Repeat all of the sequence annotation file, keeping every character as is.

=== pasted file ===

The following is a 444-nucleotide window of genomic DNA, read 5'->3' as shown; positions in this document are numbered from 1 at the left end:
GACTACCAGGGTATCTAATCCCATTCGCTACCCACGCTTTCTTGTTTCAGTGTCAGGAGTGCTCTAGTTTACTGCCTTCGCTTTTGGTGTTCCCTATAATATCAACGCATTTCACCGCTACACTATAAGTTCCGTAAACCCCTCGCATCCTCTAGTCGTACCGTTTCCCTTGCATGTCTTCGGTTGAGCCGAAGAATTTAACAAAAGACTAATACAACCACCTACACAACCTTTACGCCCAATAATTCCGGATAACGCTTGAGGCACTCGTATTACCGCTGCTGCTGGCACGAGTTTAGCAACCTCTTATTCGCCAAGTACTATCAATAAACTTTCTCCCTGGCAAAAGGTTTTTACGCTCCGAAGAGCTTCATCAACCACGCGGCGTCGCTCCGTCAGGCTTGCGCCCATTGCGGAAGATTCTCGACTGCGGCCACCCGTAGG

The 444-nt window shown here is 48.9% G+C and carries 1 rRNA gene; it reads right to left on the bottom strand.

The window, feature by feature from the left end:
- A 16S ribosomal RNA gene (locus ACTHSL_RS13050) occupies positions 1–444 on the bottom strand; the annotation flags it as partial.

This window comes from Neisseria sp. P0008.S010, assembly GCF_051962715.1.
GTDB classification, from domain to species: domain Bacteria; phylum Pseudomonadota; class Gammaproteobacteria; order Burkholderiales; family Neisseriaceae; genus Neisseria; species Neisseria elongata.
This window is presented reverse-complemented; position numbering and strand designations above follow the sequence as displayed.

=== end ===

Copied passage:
The following is a 444-nucleotide window of genomic DNA, read 5'->3' as shown; positions in this document are numbered from 1 at the left end:
GACTACCAGGGTATCTAATCCCATTCGCTACCCACGCTTTCTTGTTTCAGTGTCAGGAGTGCTCTAGTTTACTGCCTTCGCTTTTGGTGTTCCCTATAATATCAACGCATTTCACCGCTACACTATAAGTTCCGTAAACCCCTCGCATCCTCTAGTCGTACCGTTTCCCTTGCATGTCTTCGGTTGAGCCGAAGAATTTAACAAAAGACTAATACAACCACCTACACAACCTTTACGCCCAATAATTCCGGATAACGCTTGAGGCACTCGTATTACCGCTGCTGCTGGCACGAGTTTAGCAACCTCTTATTCGCCAAGTACTATCAATAAACTTTCTCCCTGGCAAAAGGTTTTTACGCTCCGAAGAGCTTCATCAACCACGCGGCGTCGCTCCGTCAGGCTTGCGCCCATTGCGGAAGATTCTCGACTGCGGCCACCCGTAGG

The 444-nt window shown here is 48.9% G+C and carries 1 rRNA gene; it reads right to left on the bottom strand.

The window, feature by feature from the left end:
- A 16S ribosomal RNA gene (locus ACTHSL_RS13050) occupies positions 1–444 on the bottom strand; the annotation flags it as partial.

This window comes from Neisseria sp. P0008.S010, assembly GCF_051962715.1.
GTDB classification, from domain to species: domain Bacteria; phylum Pseudomonadota; class Gammaproteobacteria; order Burkholderiales; family Neisseriaceae; genus Neisseria; species Neisseria elongata.
This window is presented reverse-complemented; position numbering and strand designations above follow the sequence as displayed.